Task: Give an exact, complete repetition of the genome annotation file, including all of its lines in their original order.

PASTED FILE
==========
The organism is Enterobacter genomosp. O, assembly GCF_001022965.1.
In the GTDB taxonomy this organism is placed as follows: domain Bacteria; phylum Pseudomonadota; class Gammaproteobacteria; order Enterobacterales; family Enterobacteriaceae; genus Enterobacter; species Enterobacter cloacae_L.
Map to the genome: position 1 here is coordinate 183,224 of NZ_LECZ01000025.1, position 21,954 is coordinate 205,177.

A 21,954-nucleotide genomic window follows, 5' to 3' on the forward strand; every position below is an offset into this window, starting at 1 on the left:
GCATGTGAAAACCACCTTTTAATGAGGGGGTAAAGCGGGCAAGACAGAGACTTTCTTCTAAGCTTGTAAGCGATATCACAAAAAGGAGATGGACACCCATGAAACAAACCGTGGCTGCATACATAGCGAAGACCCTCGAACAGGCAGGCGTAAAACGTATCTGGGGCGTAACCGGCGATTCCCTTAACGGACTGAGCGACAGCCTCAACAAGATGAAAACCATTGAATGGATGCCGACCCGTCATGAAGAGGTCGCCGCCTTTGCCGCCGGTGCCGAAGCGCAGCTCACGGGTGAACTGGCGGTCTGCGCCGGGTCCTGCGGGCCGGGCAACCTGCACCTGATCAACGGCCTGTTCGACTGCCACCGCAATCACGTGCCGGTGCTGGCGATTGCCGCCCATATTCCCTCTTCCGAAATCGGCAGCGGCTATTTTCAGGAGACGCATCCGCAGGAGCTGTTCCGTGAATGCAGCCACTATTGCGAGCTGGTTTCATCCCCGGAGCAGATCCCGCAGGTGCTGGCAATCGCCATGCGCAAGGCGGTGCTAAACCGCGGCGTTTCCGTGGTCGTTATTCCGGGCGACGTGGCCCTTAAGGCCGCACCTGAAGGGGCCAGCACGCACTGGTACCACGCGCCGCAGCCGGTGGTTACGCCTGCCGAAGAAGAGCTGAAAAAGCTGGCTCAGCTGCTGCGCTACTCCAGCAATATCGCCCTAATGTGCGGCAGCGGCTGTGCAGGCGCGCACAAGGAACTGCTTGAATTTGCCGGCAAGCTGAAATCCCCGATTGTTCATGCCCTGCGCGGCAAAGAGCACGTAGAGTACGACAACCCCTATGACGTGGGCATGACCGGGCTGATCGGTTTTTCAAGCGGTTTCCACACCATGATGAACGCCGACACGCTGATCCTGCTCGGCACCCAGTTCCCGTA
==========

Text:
The organism is Enterobacter genomosp. O, assembly GCF_001022965.1.
In the GTDB taxonomy this organism is placed as follows: domain Bacteria; phylum Pseudomonadota; class Gammaproteobacteria; order Enterobacterales; family Enterobacteriaceae; genus Enterobacter; species Enterobacter cloacae_L.
Map to the genome: position 1 here is coordinate 183,224 of NZ_LECZ01000025.1, position 21,954 is coordinate 205,177.

A 21,954-nucleotide genomic window follows, 5' to 3' on the forward strand; every position below is an offset into this window, starting at 1 on the left:
GCATGTGAAAACCACCTTTTAATGAGGGGGTAAAGCGGGCAAGACAGAGACTTTCTTCTAAGCTTGTAAGCGATATCACAAAAAGGAGATGGACACCCATGAAACAAACCGTGGCTGCATACATAGCGAAGACCCTCGAACAGGCAGGCGTAAAACGTATCTGGGGCGTAACCGGCGATTCCCTTAACGGACTGAGCGACAGCCTCAACAAGATGAAAACCATTGAATGGATGCCGACCCGTCATGAAGAGGTCGCCGCCTTTGCCGCCGGTGCCGAAGCGCAGCTCACGGGTGAACTGGCGGTCTGCGCCGGGTCCTGCGGGCCGGGCAACCTGCACCTGATCAACGGCCTGTTCGACTGCCACCGCAATCACGTGCCGGTGCTGGCGATTGCCGCCCATATTCCCTCTTCCGAAATCGGCAGCGGCTATTTTCAGGAGACGCATCCGCAGGAGCTGTTCCGTGAATGCAGCCACTATTGCGAGCTGGTTTCATCCCCGGAGCAGATCCCGCAGGTGCTGGCAATCGCCATGCGCAAGGCGGTGCTAAACCGCGGCGTTTCCGTGGTCGTTATTCCGGGCGACGTGGCCCTTAAGGCCGCACCTGAAGGGGCCAGCACGCACTGGTACCACGCGCCGCAGCCGGTGGTTACGCCTGCCGAAGAAGAGCTGAAAAAGCTGGCTCAGCTGCTGCGCTACTCCAGCAATATCGCCCTAATGTGCGGCAGCGGCTGTGCAGGCGCGCACAAGGAACTGCTTGAATTTGCCGGCAAGCTGAAATCCCCGATTGTTCATGCCCTGCGCGGCAAAGAGCACGTAGAGTACGACAACCCCTATGACGTGGGCATGACCGGGCTGATCGGTTTTTCAAGCGGTTTCCACACCATGATGAACGCCGACACGCTGATCCTGCTCGGCACCCAGTTCCCGTA